“In Romania, for the last decades, 50 percent of our energy consumption comes from clean energy – 25 percent from nuclear energy and 25 percent from hydroelectric power plants. This is clean energy. Every country in the world is interested in how to expand the use of clean energies. And I believe that we have agreed that there is ample room for cooperation in this area,” Matache said.

Ambassador Juha Markus Pyykkö of Finland has urged Marcos Jr. to uphold the Philippine government’s condemnation of Russia in connection with its attack against Ukraine.

Speaking to media after his courtesy call on Marcos at his headquarters in Mandaluyong City yesterday, Pyykkö cited President Duterte’s signing of United Nations General Assembly resolution last February joining 140 countries in “explicit condemnation” of Russia over its “unprovoked armed aggression” against Ukraine.

“The Philippines has been in the group of countries condemning the aggression and what I convey to the president-elect is that I hope his administration will continue to appreciate and respect this approach from the Philippine side in the future as well,” Pyykkö said.

Pyykkö said that Finland and the Philippines can work together in areas of trade, cyber security, maritime security and in asserting adherence to international laws, adding that Russia’s aggression in Ukraine was a “severe breach of international law and the international-rule-based order.”

“As a European Union member-state, we want to work with upholding international law and rule-based order,” Pyykkö said.

“Traditionally, the Philippines has been a very active and solid member of the United Nations so we have to work in order to preserve the multilateral international rules-based system and that’s very important,” he added.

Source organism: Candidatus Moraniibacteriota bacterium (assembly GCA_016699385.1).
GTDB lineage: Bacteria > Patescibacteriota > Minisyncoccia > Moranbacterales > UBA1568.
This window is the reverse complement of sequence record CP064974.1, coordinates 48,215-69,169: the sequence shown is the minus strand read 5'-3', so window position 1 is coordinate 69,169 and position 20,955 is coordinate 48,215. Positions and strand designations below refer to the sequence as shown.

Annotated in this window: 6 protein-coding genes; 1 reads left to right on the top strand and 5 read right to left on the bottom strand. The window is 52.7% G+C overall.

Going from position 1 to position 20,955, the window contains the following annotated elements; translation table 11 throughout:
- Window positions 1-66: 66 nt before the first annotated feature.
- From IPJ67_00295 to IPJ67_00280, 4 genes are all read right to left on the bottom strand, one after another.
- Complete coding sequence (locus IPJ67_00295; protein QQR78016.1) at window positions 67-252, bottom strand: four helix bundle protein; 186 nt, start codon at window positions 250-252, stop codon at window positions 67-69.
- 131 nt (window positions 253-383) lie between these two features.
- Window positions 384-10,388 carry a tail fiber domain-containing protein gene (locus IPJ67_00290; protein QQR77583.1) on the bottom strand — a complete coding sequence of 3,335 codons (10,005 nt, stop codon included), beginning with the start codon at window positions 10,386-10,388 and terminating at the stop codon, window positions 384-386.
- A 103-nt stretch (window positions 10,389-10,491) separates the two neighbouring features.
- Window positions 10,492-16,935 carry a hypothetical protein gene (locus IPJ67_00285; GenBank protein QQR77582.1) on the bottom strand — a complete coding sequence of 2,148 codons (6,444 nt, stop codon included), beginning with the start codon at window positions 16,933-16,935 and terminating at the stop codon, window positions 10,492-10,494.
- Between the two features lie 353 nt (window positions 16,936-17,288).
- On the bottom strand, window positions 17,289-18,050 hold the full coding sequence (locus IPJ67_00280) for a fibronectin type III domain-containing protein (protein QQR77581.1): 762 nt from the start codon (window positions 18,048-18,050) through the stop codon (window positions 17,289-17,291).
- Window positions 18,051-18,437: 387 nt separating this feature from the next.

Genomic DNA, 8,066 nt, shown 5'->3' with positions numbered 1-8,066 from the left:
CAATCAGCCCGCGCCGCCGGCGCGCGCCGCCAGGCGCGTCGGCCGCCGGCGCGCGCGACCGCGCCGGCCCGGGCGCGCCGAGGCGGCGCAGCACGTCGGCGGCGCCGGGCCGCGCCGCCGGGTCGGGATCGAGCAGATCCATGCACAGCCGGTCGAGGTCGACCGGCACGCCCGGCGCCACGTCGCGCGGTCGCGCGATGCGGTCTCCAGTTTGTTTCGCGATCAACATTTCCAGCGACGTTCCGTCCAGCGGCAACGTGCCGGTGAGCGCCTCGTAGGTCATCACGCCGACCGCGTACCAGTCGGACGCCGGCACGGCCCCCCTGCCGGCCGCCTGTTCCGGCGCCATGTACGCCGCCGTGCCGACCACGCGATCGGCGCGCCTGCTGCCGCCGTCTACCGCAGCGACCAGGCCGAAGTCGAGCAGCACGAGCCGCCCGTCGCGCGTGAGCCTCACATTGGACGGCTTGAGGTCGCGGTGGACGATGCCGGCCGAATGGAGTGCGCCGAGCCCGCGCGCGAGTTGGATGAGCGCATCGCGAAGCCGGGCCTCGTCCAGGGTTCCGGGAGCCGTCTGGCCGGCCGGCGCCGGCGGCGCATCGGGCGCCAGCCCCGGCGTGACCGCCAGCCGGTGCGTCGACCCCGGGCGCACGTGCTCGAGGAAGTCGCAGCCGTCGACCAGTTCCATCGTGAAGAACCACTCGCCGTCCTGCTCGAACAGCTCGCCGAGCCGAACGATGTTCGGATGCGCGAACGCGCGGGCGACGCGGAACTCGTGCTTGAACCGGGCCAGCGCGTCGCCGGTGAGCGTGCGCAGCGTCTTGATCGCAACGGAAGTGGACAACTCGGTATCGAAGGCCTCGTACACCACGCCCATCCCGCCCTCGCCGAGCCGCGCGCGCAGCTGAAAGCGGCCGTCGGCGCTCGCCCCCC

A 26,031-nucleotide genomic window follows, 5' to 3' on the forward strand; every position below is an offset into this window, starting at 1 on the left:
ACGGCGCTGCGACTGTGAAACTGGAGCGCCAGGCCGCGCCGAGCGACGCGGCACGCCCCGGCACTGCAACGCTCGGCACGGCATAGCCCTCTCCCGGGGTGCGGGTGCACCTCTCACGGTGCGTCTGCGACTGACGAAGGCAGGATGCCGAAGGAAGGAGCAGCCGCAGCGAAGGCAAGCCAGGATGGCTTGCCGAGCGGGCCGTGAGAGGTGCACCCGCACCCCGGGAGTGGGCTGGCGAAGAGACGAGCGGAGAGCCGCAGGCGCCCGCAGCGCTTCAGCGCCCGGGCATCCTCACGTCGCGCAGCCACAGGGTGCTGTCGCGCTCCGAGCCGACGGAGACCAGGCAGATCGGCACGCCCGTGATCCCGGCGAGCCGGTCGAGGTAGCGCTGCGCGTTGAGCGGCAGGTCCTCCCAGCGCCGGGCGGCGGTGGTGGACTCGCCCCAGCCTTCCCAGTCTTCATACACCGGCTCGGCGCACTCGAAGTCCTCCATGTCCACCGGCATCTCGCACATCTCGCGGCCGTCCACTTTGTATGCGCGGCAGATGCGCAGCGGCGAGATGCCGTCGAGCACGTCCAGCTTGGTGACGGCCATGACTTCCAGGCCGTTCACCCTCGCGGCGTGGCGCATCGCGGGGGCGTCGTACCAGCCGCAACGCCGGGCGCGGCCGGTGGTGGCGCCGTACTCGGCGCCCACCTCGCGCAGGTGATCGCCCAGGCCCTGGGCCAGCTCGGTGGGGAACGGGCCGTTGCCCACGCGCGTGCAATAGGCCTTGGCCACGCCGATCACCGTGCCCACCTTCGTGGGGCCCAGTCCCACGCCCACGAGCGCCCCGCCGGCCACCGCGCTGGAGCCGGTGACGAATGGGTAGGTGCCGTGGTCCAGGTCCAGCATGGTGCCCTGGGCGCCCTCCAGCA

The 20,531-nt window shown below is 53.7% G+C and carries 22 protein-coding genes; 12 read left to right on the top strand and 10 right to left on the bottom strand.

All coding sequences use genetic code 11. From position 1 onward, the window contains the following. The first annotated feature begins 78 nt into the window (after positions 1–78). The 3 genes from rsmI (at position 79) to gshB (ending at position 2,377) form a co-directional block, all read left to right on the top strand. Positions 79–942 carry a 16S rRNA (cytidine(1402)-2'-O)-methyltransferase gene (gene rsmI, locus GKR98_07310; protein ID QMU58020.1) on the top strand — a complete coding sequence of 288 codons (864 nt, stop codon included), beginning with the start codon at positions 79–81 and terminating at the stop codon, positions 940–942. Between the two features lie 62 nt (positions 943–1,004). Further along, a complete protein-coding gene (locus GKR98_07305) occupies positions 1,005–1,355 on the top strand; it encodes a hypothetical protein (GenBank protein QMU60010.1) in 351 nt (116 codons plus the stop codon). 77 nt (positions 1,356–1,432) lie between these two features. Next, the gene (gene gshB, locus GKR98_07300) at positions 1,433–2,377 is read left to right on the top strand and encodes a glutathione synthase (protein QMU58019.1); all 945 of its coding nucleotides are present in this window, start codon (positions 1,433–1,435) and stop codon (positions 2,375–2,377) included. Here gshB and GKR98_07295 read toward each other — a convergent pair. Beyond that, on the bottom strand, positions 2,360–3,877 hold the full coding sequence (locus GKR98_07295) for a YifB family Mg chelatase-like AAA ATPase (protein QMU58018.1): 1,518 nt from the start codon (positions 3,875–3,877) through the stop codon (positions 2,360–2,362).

Pyykkö lamented that Finland, sharing a land border of 1,300 kilometers with the Russian Federation, has been affected by the latter’s aggression against Ukraine.

“That has totally changed the security situation in my country and in the neighborhood there. And as the act of aggression by Russia, it’s a breach of international law, it’s not a European issue, it’s a global international issue,” Pyykkö said.

Just last Monday, Russian Ambassador Marat Pavlov paid his courtesy call on Marcos.

Pavlov said that the conflict situation in Ukraine was discussed during his meeting with Marcos but only “very briefly.”

“As far as I understand, the president-elect would like to continue his independent [foreign] policy and to cooperate with the Russian Federation,” Pavlov said.

Instead, Pavlov said he discussed Russia’s willingness to help the Philippines to satisfy its need for oil, gas and other sources of energy.

Marcos, during the campaign period, maintained a neutral position regarding the conflict between Russia and Ukraine, saying that Philippines does not need to take sides. He, however, later issued a statement saying that he is united with the rest of the world in calling for Russia “to respect Ukraine’s freedom and its citizens’ democratic way of life.”

Meanwhile, in a separate courtesy call on Marcos yesterday, Ambassador Titanilla Toth of Hungary said her government is willing to expand cooperation with the Philippines in the field of agriculture, water technology and education, adding they could provide more scholarships for Filipinos.

Toth said Hungary is also willing to open more employment opportunities for Filipinos, especially in the hospitality sector and electronics.

South African Ambassador Bartinah Ntombizodwa Radebe-Netshitenzhe also paid a courtesy call, saying that she and the president-elect agreed on working together in promoting and upholding human rights, rule of law and good governance.